The negative feedback between soil humidity and albedo of land surface. A rise in soil humidity results in a decrease in land surface albedo which, in its turn, leads to an increase in absorption of short-wave solar radiation, a rise in temperature of the underlying surface, an increase in evaporation and, as a result, a decrease in soil moisture.

The negative feedback between air temperature and cloudiness. Radiation properties of clouds are defined by the albedo, height and temperature of their upper and lower boundaries, the amount of cloud and optical thickness. These factors generate simultaneous changes in short-wave and long-wave radiation so that the resulting effect of cloudiness can lead to both a rise and a fall in the temperature of the underlying surface and surface atmospheric layer, that is, it can manifest itself as positive and negative feedbacks. The positive feedback is created by an increase in the greenhouse effect with a preceding increase in the downward long-wave radiation flux, a rise in the underlying surface temperature, an intensificiation of evaporation, an increase in the water vapour content in the atmosphere and cloudiness; the negative feedback is generated by an increase in planetary albedo and a reversal of the short-wave solar radiation assimilated by the climatic system. Increasing amounts of lower-level cloud and decreasing amounts of upper-level cloud contribute to the appearance of negative feedback.

We have discussed two mechanisms of variability of the climatic system: its inherent internal stochasticity and external forcing. The third mechanism comprises the different forms of resonance between internal modes of the climatic system and external forcings of cyclic character. The oscillations of paleoclimatic indicators, with periods of ~ 100 000 years coinciding with periods of oscillation of the Earth's orbital eccentricity serve as a good example. There are several known explanations for this feature in the spectrum of paleoclimatic indicators, including resonance amplification of forced oscillations that relate to the internal variability of the climatic system.

Following Lorenz (1970, 1979) we assume that the internal stochastic mechanism makes an essential contribution to the variability of the climatic system for all time scales and that this mechanism consists of individual stochastic processes, every one of which has its own time scale and introduces its own contribution (white noise) to the variability, characterized by all time scales exceeding the given one. This defines the existence of the 'background' variability (shaded area in Figure 1.1) and the increase in its intensity with increasing time scale of oscillations. The most important factors controlling the 'background' variability on time scales of the order of one hour and less are small-scale turbulence and convection, and on time scales of the order of one day - inertial waves. On time scales of the order of one month the background variability is determined by the thermal relaxation of the atmosphere. On time scales of the order of one to ten years it is governed by thermal relaxation of the upper mixed layer of the ocean, and on time scales of the order of ÍO'-IO3 years it is dictated by processes in the deep ocean. Finally, in the range of timescales from 103 to 10s years an interaction between the continental ice sheets, deep ocean layer and the atmosphere manifests itself.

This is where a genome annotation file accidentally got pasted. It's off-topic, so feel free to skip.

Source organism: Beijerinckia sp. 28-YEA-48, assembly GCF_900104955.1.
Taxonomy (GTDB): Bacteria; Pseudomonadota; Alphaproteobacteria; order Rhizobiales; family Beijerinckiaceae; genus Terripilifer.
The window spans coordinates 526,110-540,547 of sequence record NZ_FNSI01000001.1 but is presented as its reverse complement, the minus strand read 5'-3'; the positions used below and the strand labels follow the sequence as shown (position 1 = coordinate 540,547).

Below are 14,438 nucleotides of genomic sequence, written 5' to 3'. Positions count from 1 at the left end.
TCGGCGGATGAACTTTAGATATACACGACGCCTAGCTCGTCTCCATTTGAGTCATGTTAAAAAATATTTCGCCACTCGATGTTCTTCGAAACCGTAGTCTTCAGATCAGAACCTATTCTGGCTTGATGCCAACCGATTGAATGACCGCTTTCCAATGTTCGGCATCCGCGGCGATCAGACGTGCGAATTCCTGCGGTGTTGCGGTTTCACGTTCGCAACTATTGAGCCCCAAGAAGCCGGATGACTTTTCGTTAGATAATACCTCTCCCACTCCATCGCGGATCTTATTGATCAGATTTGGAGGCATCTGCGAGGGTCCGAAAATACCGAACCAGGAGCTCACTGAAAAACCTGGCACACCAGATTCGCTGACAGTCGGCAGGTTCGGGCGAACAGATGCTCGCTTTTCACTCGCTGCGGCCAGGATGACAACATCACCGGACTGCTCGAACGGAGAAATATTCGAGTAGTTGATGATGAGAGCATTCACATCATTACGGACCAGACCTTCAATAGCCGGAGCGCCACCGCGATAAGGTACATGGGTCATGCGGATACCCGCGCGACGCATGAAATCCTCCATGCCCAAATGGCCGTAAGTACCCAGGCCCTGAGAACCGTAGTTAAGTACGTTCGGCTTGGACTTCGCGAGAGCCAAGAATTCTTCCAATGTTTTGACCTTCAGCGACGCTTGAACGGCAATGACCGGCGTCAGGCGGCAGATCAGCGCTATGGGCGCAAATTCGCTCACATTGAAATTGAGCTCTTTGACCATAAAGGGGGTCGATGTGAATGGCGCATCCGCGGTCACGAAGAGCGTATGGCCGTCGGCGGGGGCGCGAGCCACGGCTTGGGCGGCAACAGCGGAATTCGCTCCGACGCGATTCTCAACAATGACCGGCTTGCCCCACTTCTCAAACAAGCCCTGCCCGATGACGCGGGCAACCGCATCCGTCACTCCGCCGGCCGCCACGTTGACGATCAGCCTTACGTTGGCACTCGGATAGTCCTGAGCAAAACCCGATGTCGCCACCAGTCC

External forcing results in the generation of narrow band variability. Hence in the presence of external forcing, and the absence of the 'background' variability the spectrum of climatic variability would resemble the superposition of variations featuring various external factors. Such variations have a high degree of ordering and, therefore, a high degree of predictability. In contrast, the 'background' variability is characterized by a low degree of ordering and predictability.